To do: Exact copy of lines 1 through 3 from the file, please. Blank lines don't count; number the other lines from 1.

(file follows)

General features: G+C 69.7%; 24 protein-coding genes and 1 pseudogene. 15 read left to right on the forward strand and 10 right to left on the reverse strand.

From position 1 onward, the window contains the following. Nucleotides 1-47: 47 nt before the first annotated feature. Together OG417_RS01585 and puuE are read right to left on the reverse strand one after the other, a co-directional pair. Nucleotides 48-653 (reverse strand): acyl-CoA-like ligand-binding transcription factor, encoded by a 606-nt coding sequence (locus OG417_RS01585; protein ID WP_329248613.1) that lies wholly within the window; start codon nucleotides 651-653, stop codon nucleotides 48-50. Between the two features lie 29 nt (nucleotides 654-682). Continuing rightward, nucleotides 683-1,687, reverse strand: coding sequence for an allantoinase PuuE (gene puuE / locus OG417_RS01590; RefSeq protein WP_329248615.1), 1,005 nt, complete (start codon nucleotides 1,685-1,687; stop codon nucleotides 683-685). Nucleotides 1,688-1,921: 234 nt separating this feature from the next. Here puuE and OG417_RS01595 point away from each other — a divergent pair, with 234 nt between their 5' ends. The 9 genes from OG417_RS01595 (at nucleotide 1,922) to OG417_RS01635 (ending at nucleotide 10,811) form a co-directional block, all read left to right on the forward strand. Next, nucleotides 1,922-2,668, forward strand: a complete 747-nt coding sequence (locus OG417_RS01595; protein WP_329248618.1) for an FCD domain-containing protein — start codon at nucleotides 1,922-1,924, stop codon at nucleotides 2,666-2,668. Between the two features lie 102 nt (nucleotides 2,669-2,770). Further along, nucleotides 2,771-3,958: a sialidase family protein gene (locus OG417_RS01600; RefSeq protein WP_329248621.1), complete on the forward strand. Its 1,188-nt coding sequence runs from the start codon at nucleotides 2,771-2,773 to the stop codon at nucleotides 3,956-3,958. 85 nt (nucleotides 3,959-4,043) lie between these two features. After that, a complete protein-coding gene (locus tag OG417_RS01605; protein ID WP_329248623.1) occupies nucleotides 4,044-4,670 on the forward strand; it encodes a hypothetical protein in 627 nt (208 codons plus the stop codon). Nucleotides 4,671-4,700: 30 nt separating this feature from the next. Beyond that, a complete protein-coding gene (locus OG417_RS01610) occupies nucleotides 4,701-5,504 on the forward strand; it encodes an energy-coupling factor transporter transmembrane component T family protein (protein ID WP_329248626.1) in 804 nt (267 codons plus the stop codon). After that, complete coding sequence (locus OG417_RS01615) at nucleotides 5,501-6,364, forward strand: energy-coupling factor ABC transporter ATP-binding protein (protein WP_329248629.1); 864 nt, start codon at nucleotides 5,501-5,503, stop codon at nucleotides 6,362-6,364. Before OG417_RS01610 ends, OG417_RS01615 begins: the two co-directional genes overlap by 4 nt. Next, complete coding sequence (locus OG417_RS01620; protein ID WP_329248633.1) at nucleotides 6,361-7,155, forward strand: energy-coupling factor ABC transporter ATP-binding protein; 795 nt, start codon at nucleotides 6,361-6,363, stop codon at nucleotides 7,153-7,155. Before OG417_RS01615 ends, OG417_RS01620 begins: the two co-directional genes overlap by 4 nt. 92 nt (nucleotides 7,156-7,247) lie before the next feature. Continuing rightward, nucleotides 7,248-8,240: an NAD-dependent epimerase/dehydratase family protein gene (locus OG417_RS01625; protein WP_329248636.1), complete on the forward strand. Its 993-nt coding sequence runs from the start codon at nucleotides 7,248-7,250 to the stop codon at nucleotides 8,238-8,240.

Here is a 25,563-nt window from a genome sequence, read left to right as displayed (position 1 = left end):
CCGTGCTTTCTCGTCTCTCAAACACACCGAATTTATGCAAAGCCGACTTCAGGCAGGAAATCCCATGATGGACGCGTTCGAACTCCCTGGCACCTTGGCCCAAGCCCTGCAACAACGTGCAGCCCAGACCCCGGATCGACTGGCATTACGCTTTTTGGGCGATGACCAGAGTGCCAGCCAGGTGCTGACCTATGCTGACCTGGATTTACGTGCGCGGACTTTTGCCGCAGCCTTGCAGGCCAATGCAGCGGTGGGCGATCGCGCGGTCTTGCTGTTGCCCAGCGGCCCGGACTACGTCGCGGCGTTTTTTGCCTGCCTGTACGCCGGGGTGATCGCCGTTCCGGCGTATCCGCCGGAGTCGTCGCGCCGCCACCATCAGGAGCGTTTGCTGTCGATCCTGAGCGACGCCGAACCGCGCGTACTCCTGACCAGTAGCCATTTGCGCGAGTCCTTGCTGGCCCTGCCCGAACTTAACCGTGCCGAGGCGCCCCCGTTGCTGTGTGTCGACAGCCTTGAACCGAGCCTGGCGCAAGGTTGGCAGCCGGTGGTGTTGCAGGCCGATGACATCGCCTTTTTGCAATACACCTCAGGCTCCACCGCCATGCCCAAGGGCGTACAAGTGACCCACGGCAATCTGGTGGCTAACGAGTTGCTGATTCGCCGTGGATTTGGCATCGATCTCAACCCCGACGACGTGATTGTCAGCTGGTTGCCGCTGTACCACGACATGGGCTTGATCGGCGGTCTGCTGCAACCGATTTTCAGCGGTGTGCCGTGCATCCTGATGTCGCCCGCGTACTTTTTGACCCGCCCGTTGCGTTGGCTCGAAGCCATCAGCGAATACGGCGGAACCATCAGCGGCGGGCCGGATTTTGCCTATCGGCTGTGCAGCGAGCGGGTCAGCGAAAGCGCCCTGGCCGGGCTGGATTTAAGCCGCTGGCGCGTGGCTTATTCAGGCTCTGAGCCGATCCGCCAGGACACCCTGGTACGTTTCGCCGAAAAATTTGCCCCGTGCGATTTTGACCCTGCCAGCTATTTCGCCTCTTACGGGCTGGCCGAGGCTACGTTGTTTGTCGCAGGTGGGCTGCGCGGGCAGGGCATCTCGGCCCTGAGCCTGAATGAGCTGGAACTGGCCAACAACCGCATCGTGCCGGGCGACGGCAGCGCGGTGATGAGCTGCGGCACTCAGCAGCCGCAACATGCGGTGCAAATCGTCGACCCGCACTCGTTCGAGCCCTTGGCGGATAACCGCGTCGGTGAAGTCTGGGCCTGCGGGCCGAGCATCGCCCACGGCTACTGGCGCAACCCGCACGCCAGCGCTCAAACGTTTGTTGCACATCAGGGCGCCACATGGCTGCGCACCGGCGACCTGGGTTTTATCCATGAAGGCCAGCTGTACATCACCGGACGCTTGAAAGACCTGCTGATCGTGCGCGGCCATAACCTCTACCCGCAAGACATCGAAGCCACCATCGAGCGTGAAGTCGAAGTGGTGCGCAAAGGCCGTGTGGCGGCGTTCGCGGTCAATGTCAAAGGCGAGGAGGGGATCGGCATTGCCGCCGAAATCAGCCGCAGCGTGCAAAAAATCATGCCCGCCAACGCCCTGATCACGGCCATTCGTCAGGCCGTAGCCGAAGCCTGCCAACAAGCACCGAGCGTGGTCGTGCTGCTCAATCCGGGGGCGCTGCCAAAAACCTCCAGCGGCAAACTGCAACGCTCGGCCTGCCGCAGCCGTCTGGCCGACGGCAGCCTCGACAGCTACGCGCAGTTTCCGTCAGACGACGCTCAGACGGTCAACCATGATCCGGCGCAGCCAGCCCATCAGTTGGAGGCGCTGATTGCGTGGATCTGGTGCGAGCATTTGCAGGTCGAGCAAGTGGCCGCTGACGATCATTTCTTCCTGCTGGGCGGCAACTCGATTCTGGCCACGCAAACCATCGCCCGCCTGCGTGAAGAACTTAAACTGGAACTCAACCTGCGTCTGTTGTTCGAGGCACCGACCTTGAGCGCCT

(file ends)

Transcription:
General features: G+C 69.7%; 24 protein-coding genes and 1 pseudogene. 15 read left to right on the forward strand and 10 right to left on the reverse strand.

From position 1 onward, the window contains the following. Nucleotides 1-47: 47 nt before the first annotated feature. Together OG417_RS01585 and puuE are read right to left on the reverse strand one after the other, a co-directional pair. Nucleotides 48-653 (reverse strand): acyl-CoA-like ligand-binding transcription factor, encoded by a 606-nt coding sequence (locus OG417_RS01585; protein ID WP_329248613.1) that lies wholly within the window; start codon nucleotides 651-653, stop codon nucleotides 48-50. Between the two features lie 29 nt (nucleotides 654-682). Continuing rightward, nucleotides 683-1,687, reverse strand: coding sequence for an allantoinase PuuE (gene puuE / locus OG417_RS01590; RefSeq protein WP_329248615.1), 1,005 nt, complete (start codon nucleotides 1,685-1,687; stop codon nucleotides 683-685). Nucleotides 1,688-1,921: 234 nt separating this feature from the next. Here puuE and OG417_RS01595 point away from each other — a divergent pair, with 234 nt between their 5' ends. The 9 genes from OG417_RS01595 (at nucleotide 1,922) to OG417_RS01635 (ending at nucleotide 10,811) form a co-directional block, all read left to right on the forward strand. Next, nucleotides 1,922-2,668, forward strand: a complete 747-nt coding sequence (locus OG417_RS01595; protein WP_329248618.1) for an FCD domain-containing protein — start codon at nucleotides 1,922-1,924, stop codon at nucleotides 2,666-2,668. Between the two features lie 102 nt (nucleotides 2,669-2,770). Further along, nucleotides 2,771-3,958: a sialidase family protein gene (locus OG417_RS01600; RefSeq protein WP_329248621.1), complete on the forward strand. Its 1,188-nt coding sequence runs from the start codon at nucleotides 2,771-2,773 to the stop codon at nucleotides 3,956-3,958. 85 nt (nucleotides 3,959-4,043) lie between these two features. After that, a complete protein-coding gene (locus tag OG417_RS01605; protein ID WP_329248623.1) occupies nucleotides 4,044-4,670 on the forward strand; it encodes a hypothetical protein in 627 nt (208 codons plus the stop codon). Nucleotides 4,671-4,700: 30 nt separating this feature from the next. Beyond that, a complete protein-coding gene (locus OG417_RS01610) occupies nucleotides 4,701-5,504 on the forward strand; it encodes an energy-coupling factor transporter transmembrane component T family protein (protein ID WP_329248626.1) in 804 nt (267 codons plus the stop codon). After that, complete coding sequence (locus OG417_RS01615) at nucleotides 5,501-6,364, forward strand: energy-coupling factor ABC transporter ATP-binding protein (protein WP_329248629.1); 864 nt, start codon at nucleotides 5,501-5,503, stop codon at nucleotides 6,362-6,364. Before OG417_RS01610 ends, OG417_RS01615 begins: the two co-directional genes overlap by 4 nt. Next, complete coding sequence (locus OG417_RS01620; protein ID WP_329248633.1) at nucleotides 6,361-7,155, forward strand: energy-coupling factor ABC transporter ATP-binding protein; 795 nt, start codon at nucleotides 6,361-6,363, stop codon at nucleotides 7,153-7,155. Before OG417_RS01615 ends, OG417_RS01620 begins: the two co-directional genes overlap by 4 nt. 92 nt (nucleotides 7,156-7,247) lie before the next feature. Continuing rightward, nucleotides 7,248-8,240: an NAD-dependent epimerase/dehydratase family protein gene (locus OG417_RS01625; protein WP_329248636.1), complete on the forward strand. Its 993-nt coding sequence runs from the start codon at nucleotides 7,248-7,250 to the stop codon at nucleotides 8,238-8,240.

Here is a 25,563-nt window from a genome sequence, read left to right as displayed (position 1 = left end):